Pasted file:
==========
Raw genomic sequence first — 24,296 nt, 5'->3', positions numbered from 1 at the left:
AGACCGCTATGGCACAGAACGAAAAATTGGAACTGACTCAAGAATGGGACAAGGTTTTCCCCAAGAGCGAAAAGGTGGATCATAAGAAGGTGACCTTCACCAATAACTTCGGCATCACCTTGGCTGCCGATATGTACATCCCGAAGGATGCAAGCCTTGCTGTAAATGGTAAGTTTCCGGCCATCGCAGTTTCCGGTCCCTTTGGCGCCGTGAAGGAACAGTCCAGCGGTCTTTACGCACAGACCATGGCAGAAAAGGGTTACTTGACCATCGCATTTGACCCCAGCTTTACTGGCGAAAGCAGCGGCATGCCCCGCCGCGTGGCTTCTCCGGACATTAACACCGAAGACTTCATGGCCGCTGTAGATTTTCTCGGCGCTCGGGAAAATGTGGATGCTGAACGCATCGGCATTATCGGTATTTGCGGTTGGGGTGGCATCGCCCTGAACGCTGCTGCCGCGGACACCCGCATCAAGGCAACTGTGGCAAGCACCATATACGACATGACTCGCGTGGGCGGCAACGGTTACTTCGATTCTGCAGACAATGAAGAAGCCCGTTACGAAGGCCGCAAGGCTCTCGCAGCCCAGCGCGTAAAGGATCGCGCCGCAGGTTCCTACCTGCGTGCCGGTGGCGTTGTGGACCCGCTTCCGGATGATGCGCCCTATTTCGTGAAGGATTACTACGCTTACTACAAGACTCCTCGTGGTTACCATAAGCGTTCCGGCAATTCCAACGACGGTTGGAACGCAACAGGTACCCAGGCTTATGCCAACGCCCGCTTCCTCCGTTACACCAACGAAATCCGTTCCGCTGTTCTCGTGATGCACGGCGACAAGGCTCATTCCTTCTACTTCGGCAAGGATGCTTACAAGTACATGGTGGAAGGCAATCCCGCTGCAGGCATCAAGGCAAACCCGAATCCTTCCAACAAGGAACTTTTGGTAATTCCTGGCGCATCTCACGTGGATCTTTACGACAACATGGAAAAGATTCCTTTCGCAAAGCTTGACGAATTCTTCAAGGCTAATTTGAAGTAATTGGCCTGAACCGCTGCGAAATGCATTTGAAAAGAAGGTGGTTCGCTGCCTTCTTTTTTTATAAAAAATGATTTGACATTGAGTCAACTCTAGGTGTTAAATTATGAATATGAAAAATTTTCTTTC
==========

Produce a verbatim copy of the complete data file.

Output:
Raw genomic sequence first — 24,296 nt, 5'->3', positions numbered from 1 at the left:
AGACCGCTATGGCACAGAACGAAAAATTGGAACTGACTCAAGAATGGGACAAGGTTTTCCCCAAGAGCGAAAAGGTGGATCATAAGAAGGTGACCTTCACCAATAACTTCGGCATCACCTTGGCTGCCGATATGTACATCCCGAAGGATGCAAGCCTTGCTGTAAATGGTAAGTTTCCGGCCATCGCAGTTTCCGGTCCCTTTGGCGCCGTGAAGGAACAGTCCAGCGGTCTTTACGCACAGACCATGGCAGAAAAGGGTTACTTGACCATCGCATTTGACCCCAGCTTTACTGGCGAAAGCAGCGGCATGCCCCGCCGCGTGGCTTCTCCGGACATTAACACCGAAGACTTCATGGCCGCTGTAGATTTTCTCGGCGCTCGGGAAAATGTGGATGCTGAACGCATCGGCATTATCGGTATTTGCGGTTGGGGTGGCATCGCCCTGAACGCTGCTGCCGCGGACACCCGCATCAAGGCAACTGTGGCAAGCACCATATACGACATGACTCGCGTGGGCGGCAACGGTTACTTCGATTCTGCAGACAATGAAGAAGCCCGTTACGAAGGCCGCAAGGCTCTCGCAGCCCAGCGCGTAAAGGATCGCGCCGCAGGTTCCTACCTGCGTGCCGGTGGCGTTGTGGACCCGCTTCCGGATGATGCGCCCTATTTCGTGAAGGATTACTACGCTTACTACAAGACTCCTCGTGGTTACCATAAGCGTTCCGGCAATTCCAACGACGGTTGGAACGCAACAGGTACCCAGGCTTATGCCAACGCCCGCTTCCTCCGTTACACCAACGAAATCCGTTCCGCTGTTCTCGTGATGCACGGCGACAAGGCTCATTCCTTCTACTTCGGCAAGGATGCTTACAAGTACATGGTGGAAGGCAATCCCGCTGCAGGCATCAAGGCAAACCCGAATCCTTCCAACAAGGAACTTTTGGTAATTCCTGGCGCATCTCACGTGGATCTTTACGACAACATGGAAAAGATTCCTTTCGCAAAGCTTGACGAATTCTTCAAGGCTAATTTGAAGTAATTGGCCTGAACCGCTGCGAAATGCATTTGAAAAGAAGGTGGTTCGCTGCCTTCTTTTTTTATAAAAAATGATTTGACATTGAGTCAACTCTAGGTGTTAAATTATGAATATGAAAAATTTTCTTTC